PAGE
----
Planet of the Apes
Ape, ape, ape, ape, ape, ape, ape, ape, ape.
How many apes is that? A lot.
(Part of our series on negative
utopias and dystopia in media)
Given America's love of George
Bush, I'm surprised that these movies haven't enjoyed more of
a renaissance. The original Planet
of the Apes movies were produced in an era of new-found civil
rights, heightened social consciousness, and, well...apocalyptic
Charlton Heston movies: The
Omega Man, Earthquake,
1975 , Soylent
Green. For a new twist on the often ham-handed delivery of racial
social commentary in these films, try substituting "Republican"
or "Liberal" every time they say "chimp" or
While the films are dated in many ways that make
them almost comical, they did have impressive production values,
and without the makeup
methods refined in the making of these films, the world would
be lacking the bumpy-foreheaded sort of aliens that have made shows
Trek Deep Space Nine such a success.
Although Charlton Heston stars in the first two of
these films (I've always found it ironic that such a Randian, NRA-pumping
Republican like Heston so often played the good guy who was warning
us of the perils of war and destruction of the environment), the
real star in most of these films is "exposition man";
the fellow who describes in detail the crucial plot element that
might have been more effectively revealed with visuals or in the
context of dialog. (Like just now, when I could have just used the
word without defining it). This sort of exposition is in many ways
essential to a loveably bad science-fiction film, but is laid on
heavily here, from the moment Chuck Heston opens his mouth in the
first film. His crewmates (especially the one that dies before her
character is introduced) should thank their lucky stars for "suspended
animation" - traveling across several thousand years* with
Heston babbling that way would make anyone go ape. There's an especially
macabre moment at the beginning of the first film in which (while
Heston babbles on, preaching about the meaning of life) we see a
close-up of a tiny American flag Heston's crewmate has planted.
Heston pauses, and in a low-angle shot backlit by the sun, begins
laughing maniacally. This had a special poignancy for me, given
our current attempts to plant a flag in another
desert, right here on Earth and in the present.
Regarding this movie's dystopian theme, I've never
seen mention of the fact that the story does something rather interesting:
it takes the Judeo-Christian archetype of an apocalyptic end for
mankind, and fuses it with a very Darwinian concept of species evolution,
mutation, and survival of the fittest. This weird fusion of evolution
and Christian apocalypse is especially present in the second film,
in which the mutant psychic humans worship an ICBM with the Greek
letters Alpha and Omega painted on it, and in voiceover, Roddy McDowall's
character Cornelius recites the following:
"Beware the beast man, for he is the devil's
pawn. Alone among God's primates, he kills for sport, or lust or
greed. Yes, he will murder his brother to possess his brother's
land. Let him not breed in great numbers, for he will make a desert
of his home and yours. Shun him. Drive him back into his jungle
lair: For he is the harbinger of death." The Sacred Scrolls
(29th scroll, 6th verse)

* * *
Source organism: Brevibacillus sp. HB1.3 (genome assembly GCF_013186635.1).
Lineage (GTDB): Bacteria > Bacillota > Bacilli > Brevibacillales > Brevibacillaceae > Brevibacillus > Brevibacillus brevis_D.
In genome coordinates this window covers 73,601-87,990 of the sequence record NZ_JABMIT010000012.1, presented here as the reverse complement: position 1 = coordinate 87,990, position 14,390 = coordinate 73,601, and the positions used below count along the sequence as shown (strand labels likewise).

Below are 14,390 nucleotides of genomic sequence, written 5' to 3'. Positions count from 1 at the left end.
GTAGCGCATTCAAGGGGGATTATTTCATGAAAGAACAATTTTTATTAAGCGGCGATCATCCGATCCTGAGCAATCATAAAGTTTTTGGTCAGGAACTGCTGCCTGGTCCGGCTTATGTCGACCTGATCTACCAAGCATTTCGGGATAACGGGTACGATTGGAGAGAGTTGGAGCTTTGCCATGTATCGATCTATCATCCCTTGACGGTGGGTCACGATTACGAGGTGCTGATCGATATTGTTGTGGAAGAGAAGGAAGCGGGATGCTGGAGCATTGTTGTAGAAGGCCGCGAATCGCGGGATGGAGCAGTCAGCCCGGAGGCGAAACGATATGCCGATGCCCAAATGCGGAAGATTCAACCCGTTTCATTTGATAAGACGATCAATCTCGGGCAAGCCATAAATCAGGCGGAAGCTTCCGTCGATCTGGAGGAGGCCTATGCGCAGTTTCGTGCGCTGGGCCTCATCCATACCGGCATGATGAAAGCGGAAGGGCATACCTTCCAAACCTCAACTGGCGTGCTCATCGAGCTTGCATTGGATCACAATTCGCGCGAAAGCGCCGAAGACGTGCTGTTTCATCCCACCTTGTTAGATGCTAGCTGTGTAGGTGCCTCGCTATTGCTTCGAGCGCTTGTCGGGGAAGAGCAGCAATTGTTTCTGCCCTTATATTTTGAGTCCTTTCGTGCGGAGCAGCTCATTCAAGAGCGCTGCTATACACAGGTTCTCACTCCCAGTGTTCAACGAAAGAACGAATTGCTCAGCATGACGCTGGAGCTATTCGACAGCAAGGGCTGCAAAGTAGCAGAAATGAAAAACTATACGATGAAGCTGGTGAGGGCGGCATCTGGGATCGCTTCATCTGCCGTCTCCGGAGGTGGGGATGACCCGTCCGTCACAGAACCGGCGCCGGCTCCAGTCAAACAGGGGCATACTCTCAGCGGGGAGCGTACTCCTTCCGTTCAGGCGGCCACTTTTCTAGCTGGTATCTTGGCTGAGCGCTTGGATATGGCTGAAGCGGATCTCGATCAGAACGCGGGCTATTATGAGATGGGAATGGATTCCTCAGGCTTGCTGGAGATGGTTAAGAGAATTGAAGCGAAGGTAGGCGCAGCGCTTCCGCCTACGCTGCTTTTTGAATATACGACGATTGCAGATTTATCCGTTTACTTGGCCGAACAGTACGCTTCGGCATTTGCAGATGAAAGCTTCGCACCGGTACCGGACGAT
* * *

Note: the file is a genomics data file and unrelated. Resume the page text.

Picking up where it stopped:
The later films focus more obviously on the civil
rights angle and time paradox prequelling**, a device that seems
essential to the dystopian theme. This time-travel stuff presents
some problems for the storyline though; how could Milo/Caesar be
the progenitor of all future talking apes, if he's the offspring
of Cornelius and Zara, who are from the future? In spite of the
fact that these later movies are obviously just cashing in on a
successful franchise, they're still entertaining, if only to see
Ricardo Montelban in his pre-KHAAAAAAAAAAANNNNNNNN!!!!!
role as Armando, the infant chimp Milo's protector.
Tim Burton's Planet of the Apes
I unfortunately have this disorder that doesn't allow
me to dislike Tim
Burton films. In spite of the fact that the Tim
Burton version was widely panned, and that it frankly didn't
offer anything really new to the story as told in the original film,
it was still immensely stylish and pleasantly Burtonesque. Besides,
Helena Bonham Carter is one
hot chimp. I never thought I could find a monkey [sic] so sexy.
This sexy chimp motif was apparently intentional, as I learned while
reading about the makeup effects here.
Pierre Boulle's Monkey Planet
I knew the original movie was based on a book, but
didn't learn until a few years ago (while watching an excellent
A&E Ape-A-Thon hosted by Roddy McDowall) that it was a book
Planet written by a Frenchmen named Pierre Boulle. Although
I haven't read it, I want to...perhaps you could by me a copy. It's
on my wish
list. In any case, there's a pretty amusing article on Salon.com
(see link below) about the "novelization" process of American
films. If you feel like reading it, pay attention to which version
*Every time I see the first film I can't help
wondering why a spaceship that's sophisticated enough to travel
at the speed of light can't navigate around a small lake.
**This raises a paradox I've always loved:
how can you travel back to a time before the time machine you're
More About Planet of the Apes:
Planet of the Apes Pages
Nice summaries complete with spoilers.
Article By Joe Mullich
Novelising a movie based on a novel.
Some background on the author.
| Read more about
negative utopias and dystopia in film here.
Of The Apes ('Monkey Planet')
the Book At Amazon.com
The Old Testament